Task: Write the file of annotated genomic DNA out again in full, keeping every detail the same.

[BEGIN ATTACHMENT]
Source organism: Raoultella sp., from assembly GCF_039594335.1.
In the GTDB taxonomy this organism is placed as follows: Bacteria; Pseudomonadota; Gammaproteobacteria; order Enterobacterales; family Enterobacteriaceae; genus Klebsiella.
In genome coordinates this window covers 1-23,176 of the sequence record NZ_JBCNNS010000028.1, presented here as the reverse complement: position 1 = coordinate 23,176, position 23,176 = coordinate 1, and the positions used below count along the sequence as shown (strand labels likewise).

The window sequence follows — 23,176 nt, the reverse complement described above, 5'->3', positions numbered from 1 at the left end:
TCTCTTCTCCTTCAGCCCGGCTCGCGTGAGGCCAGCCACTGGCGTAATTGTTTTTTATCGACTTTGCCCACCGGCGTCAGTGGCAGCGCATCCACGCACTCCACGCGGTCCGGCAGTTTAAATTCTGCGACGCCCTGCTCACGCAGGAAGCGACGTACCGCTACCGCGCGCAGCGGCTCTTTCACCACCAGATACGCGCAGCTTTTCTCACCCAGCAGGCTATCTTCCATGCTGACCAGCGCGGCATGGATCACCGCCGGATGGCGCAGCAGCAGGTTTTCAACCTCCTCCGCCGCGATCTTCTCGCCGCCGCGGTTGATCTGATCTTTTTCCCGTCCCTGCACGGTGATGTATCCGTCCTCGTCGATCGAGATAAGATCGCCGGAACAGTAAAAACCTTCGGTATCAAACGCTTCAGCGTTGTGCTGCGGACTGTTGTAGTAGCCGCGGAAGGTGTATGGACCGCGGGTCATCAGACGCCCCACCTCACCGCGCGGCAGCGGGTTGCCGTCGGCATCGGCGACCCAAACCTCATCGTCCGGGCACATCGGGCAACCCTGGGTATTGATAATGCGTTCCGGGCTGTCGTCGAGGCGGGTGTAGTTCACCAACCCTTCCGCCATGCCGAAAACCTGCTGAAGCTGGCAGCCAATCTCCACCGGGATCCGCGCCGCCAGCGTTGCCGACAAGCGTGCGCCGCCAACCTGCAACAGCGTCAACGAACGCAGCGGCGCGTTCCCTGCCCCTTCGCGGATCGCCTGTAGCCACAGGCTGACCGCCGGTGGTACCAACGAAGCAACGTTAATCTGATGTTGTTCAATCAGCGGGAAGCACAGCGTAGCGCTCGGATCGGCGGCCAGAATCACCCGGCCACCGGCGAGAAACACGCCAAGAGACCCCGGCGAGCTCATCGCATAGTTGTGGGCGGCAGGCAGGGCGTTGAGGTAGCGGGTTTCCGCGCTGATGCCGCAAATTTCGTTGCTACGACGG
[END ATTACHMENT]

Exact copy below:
Source organism: Raoultella sp., from assembly GCF_039594335.1.
In the GTDB taxonomy this organism is placed as follows: Bacteria; Pseudomonadota; Gammaproteobacteria; order Enterobacterales; family Enterobacteriaceae; genus Klebsiella.
In genome coordinates this window covers 1-23,176 of the sequence record NZ_JBCNNS010000028.1, presented here as the reverse complement: position 1 = coordinate 23,176, position 23,176 = coordinate 1, and the positions used below count along the sequence as shown (strand labels likewise).

The window sequence follows — 23,176 nt, the reverse complement described above, 5'->3', positions numbered from 1 at the left end:
TCTCTTCTCCTTCAGCCCGGCTCGCGTGAGGCCAGCCACTGGCGTAATTGTTTTTTATCGACTTTGCCCACCGGCGTCAGTGGCAGCGCATCCACGCACTCCACGCGGTCCGGCAGTTTAAATTCTGCGACGCCCTGCTCACGCAGGAAGCGACGTACCGCTACCGCGCGCAGCGGCTCTTTCACCACCAGATACGCGCAGCTTTTCTCACCCAGCAGGCTATCTTCCATGCTGACCAGCGCGGCATGGATCACCGCCGGATGGCGCAGCAGCAGGTTTTCAACCTCCTCCGCCGCGATCTTCTCGCCGCCGCGGTTGATCTGATCTTTTTCCCGTCCCTGCACGGTGATGTATCCGTCCTCGTCGATCGAGATAAGATCGCCGGAACAGTAAAAACCTTCGGTATCAAACGCTTCAGCGTTGTGCTGCGGACTGTTGTAGTAGCCGCGGAAGGTGTATGGACCGCGGGTCATCAGACGCCCCACCTCACCGCGCGGCAGCGGGTTGCCGTCGGCATCGGCGACCCAAACCTCATCGTCCGGGCACATCGGGCAACCCTGGGTATTGATAATGCGTTCCGGGCTGTCGTCGAGGCGGGTGTAGTTCACCAACCCTTCCGCCATGCCGAAAACCTGCTGAAGCTGGCAGCCAATCTCCACCGGGATCCGCGCCGCCAGCGTTGCCGACAAGCGTGCGCCGCCAACCTGCAACAGCGTCAACGAACGCAGCGGCGCGTTCCCTGCCCCTTCGCGGATCGCCTGTAGCCACAGGCTGACCGCCGGTGGTACCAACGAAGCAACGTTAATCTGATGTTGTTCAATCAGCGGGAAGCACAGCGTAGCGCTCGGATCGGCGGCCAGAATCACCCGGCCACCGGCGAGAAACACGCCAAGAGACCCCGGCGAGCTCATCGCATAGTTGTGGGCGGCAGGCAGGGCGTTGAGGTAGCGGGTTTCCGCGCTGATGCCGCAAATTTCGTTGCTACGACGG